(372c) Process Design Automation Using Reinforcement Learning
Under the recognition of these problems, several methodologies to overcome the issues have been suggested. They include obtaining derivatives from a surrogate model, or not using derivative at all by utilizing the evolutionary algorithm [3,4]. They use the pattern of solutions from the sampling and enable to obtain the solution efficiently although it may not be exact. All these methods are relatively slow and, in many cases, do not guarantee convergence to global solutions, and generally hybridization with existing algorithms are preferred.
Nonetheless, methodologies mentioned earlier are all focused on solving a given design problem. If a new design problem is considered, the formulation must be repeated again, and the knowledge experienced during the solution procedure cannot be used to solve other problems. For example, if the feed composition or the parameters in reaction kinetics change, they need to formulate the problem and solve again.
This study presents a novel methodology of using reinforcement learning for a machine to perform diverse process design tasks and to master process design itself. We first establish an environment defined only with unit operations. We then develop an algorithm which converts the representation of a given process from a direct graph to a canonically equivalent tensor. We configure neural networks that take a process tensor as an input and output the desired type and specifications of a unit in the form of a probability distribution. Agent performing process design repeats the sequence of observing process tensor in each step, performing an action from the neural networks, and getting the profit of the process as a reward from the simulation result.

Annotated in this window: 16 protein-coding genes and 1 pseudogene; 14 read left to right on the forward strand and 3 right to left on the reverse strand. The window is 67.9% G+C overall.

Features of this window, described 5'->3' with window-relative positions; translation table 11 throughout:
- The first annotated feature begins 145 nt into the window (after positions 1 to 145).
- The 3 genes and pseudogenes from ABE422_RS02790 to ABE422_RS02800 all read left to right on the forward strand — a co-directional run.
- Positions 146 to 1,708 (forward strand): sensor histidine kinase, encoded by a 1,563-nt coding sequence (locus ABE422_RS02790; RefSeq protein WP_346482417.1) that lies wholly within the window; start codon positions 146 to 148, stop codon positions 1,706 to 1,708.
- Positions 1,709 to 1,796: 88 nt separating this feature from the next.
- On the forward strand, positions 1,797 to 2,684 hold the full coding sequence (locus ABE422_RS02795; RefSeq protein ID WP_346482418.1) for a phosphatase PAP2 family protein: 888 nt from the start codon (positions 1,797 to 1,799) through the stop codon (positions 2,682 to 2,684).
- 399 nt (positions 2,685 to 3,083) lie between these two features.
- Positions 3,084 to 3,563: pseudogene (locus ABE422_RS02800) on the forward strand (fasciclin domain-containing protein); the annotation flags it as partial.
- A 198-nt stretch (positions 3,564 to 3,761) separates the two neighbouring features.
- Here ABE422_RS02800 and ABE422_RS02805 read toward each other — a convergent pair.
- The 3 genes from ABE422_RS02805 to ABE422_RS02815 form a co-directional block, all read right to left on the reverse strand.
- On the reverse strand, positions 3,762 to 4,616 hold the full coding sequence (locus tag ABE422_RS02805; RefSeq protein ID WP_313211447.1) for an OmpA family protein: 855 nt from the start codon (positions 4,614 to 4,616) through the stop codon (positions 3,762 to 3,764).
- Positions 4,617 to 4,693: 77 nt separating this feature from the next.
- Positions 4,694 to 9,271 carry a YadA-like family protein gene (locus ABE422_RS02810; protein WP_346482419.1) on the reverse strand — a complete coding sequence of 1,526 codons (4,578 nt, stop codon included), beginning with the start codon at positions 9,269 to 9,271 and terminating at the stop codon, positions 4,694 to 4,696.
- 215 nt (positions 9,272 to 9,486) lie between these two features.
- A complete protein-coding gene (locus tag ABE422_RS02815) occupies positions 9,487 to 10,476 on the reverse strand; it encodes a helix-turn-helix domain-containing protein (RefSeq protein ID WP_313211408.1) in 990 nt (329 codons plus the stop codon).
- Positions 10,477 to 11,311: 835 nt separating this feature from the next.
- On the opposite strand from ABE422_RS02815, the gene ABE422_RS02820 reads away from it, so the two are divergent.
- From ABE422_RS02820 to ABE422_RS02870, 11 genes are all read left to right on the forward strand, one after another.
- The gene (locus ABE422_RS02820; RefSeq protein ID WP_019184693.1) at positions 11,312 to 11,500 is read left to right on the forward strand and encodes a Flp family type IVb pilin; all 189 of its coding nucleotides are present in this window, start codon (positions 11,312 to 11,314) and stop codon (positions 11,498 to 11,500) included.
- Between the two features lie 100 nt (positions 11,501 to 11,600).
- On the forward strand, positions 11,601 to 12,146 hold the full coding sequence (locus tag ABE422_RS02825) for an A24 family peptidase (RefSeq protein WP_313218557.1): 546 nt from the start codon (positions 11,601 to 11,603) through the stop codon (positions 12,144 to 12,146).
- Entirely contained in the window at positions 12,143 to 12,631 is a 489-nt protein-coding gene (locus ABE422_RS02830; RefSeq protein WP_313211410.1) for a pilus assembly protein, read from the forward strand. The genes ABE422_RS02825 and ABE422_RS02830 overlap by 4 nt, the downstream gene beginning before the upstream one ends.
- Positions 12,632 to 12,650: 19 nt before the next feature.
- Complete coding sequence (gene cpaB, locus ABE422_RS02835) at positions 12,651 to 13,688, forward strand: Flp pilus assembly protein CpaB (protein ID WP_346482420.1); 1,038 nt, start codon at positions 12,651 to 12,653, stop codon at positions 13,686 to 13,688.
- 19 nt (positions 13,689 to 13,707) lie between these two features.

In numerous off-line learning processes, we could make the machine to go through diverse process design tasks by changing the feed composition and the parameters in reaction kinetics. We were able to confirm that the machine can obtain reliable solution not only from the tasks for which it was trained but also from the similar tasks that were not given during the training phase. Furthermore, we found that the more the machine learns, the shorter the time it took to design a process.
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 Neveux, T. (2018). Ab-initio process synthesis using evolutionary programming. Chemical Engineering Science, 185, 209â221. https://doi.org/10.1016/j.ces.2018.04.015